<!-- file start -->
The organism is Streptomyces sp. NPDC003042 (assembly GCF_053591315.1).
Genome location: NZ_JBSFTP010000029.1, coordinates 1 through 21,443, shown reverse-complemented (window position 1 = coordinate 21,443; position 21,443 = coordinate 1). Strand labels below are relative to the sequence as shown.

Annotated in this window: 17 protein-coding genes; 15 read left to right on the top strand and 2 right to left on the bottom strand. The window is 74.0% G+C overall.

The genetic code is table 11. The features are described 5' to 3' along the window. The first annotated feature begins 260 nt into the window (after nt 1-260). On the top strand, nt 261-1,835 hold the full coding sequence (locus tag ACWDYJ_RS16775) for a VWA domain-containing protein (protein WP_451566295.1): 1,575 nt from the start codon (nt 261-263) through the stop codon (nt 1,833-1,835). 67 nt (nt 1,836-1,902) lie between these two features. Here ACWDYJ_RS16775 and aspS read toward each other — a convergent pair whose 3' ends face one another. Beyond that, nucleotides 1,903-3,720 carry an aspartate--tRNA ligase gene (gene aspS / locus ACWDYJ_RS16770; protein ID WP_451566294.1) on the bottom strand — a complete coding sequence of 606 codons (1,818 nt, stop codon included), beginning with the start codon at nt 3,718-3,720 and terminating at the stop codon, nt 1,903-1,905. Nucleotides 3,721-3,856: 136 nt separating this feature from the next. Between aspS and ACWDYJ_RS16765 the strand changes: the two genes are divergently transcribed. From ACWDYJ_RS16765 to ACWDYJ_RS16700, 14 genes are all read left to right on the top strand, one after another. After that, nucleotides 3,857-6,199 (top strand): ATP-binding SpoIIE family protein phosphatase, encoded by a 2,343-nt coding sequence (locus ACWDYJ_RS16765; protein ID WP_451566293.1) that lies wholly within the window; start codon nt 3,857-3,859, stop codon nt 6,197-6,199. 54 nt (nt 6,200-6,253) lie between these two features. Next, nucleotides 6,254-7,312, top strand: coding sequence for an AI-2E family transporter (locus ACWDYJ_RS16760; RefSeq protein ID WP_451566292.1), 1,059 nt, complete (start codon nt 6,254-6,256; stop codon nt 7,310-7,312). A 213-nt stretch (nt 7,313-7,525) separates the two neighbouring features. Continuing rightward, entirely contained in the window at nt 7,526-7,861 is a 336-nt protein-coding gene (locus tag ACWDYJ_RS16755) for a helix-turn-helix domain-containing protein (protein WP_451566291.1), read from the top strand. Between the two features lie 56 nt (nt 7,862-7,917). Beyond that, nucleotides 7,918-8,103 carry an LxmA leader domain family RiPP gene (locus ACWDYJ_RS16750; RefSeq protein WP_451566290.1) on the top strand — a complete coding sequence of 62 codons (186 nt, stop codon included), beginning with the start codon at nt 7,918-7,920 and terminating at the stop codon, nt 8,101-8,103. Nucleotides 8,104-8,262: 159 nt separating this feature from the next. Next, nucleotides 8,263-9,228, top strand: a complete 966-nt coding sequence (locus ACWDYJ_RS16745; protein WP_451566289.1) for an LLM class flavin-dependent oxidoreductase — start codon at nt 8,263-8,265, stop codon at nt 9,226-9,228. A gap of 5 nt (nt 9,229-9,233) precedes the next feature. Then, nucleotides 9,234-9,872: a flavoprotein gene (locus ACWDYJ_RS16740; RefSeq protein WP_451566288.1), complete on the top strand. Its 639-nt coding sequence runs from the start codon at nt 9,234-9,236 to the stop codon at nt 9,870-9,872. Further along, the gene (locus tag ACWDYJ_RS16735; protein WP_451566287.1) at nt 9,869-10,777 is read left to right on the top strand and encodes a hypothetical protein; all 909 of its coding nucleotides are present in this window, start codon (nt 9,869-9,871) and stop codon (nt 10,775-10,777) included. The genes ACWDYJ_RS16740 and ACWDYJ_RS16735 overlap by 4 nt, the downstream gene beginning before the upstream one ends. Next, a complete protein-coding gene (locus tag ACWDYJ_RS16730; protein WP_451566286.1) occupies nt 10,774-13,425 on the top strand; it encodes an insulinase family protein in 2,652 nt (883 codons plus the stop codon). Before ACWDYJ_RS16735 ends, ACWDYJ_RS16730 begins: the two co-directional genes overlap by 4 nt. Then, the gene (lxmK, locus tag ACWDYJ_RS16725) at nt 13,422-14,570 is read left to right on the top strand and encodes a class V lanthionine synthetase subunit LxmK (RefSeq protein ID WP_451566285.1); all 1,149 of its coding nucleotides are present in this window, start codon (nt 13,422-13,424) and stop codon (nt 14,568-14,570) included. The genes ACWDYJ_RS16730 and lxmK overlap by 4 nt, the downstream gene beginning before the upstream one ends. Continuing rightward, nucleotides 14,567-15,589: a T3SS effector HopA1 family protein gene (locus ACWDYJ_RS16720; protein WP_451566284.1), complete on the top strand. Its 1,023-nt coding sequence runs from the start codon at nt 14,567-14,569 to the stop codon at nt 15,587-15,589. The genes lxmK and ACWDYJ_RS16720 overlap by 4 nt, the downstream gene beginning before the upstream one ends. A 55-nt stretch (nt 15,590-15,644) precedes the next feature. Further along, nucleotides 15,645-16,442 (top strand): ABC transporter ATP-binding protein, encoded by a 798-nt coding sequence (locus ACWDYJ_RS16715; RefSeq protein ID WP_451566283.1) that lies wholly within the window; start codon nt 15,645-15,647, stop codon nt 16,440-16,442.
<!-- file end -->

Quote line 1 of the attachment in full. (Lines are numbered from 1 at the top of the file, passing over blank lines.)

The organism is Streptomyces sp. NPDC003042 (assembly GCF_053591315.1).